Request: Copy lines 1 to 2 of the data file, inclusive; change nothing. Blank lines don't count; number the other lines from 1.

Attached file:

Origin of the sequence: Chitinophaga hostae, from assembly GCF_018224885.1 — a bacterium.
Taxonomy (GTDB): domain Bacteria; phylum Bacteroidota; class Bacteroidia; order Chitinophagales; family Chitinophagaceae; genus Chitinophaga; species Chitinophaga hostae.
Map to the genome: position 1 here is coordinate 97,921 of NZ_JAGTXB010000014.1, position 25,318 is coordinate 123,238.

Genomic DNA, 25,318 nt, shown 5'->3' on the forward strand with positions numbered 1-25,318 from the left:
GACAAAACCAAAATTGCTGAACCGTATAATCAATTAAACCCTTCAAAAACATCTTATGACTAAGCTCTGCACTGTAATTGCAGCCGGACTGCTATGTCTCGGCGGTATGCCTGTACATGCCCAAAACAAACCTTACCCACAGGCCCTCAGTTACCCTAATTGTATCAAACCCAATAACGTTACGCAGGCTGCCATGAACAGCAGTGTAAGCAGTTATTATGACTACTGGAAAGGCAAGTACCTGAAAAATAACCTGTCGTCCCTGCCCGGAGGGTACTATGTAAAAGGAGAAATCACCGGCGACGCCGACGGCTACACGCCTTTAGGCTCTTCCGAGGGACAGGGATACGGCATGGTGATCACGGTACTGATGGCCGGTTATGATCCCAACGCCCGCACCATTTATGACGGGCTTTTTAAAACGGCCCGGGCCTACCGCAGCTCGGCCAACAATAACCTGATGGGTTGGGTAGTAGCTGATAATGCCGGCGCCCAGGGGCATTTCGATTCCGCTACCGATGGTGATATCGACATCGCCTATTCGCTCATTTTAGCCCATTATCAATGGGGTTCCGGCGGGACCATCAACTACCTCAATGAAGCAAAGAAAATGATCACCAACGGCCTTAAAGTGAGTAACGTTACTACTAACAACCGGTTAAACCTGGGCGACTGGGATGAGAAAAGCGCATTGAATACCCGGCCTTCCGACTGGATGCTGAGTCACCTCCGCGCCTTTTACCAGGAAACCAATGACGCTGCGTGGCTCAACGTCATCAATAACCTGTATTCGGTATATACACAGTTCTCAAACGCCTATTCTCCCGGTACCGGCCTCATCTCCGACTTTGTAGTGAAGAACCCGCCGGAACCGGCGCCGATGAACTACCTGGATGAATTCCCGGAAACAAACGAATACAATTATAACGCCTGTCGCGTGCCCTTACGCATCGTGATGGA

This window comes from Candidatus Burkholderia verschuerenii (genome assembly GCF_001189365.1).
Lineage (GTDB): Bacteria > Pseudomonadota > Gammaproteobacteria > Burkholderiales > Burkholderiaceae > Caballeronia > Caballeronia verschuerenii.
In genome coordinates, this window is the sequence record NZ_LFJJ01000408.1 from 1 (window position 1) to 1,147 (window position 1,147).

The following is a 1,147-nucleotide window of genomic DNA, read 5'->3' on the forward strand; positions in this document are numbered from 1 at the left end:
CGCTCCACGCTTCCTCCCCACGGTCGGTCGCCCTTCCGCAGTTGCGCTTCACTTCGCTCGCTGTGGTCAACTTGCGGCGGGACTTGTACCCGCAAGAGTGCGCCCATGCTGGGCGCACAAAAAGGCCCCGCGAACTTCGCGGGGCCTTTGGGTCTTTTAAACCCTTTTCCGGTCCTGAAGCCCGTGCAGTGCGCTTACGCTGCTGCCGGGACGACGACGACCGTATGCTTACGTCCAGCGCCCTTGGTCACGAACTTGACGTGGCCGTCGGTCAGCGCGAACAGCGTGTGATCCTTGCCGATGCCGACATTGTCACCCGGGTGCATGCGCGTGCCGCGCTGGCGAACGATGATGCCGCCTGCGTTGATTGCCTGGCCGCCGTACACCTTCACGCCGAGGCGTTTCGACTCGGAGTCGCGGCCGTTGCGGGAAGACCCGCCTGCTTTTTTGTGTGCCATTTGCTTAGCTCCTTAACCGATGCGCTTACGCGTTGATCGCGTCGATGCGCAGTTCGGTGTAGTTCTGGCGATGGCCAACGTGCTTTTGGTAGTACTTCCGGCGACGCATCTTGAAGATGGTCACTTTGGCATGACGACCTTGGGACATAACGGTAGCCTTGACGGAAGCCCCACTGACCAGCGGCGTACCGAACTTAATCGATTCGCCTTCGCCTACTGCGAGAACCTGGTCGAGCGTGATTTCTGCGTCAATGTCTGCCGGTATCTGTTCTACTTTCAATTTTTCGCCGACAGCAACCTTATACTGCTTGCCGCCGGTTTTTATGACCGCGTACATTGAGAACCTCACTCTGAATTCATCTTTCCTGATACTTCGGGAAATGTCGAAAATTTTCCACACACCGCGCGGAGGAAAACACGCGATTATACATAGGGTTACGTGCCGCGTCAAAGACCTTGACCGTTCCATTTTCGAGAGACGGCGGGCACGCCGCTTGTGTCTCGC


Origin of the sequence: Chitinophaga hostae, from assembly GCF_018224885.1 — a bacterium.
Taxonomy (GTDB): domain Bacteria; phylum Bacteroidota; class Bacteroidia; order Chitinophagales; family Chitinophagaceae; genus Chitinophaga; species Chitinophaga hostae.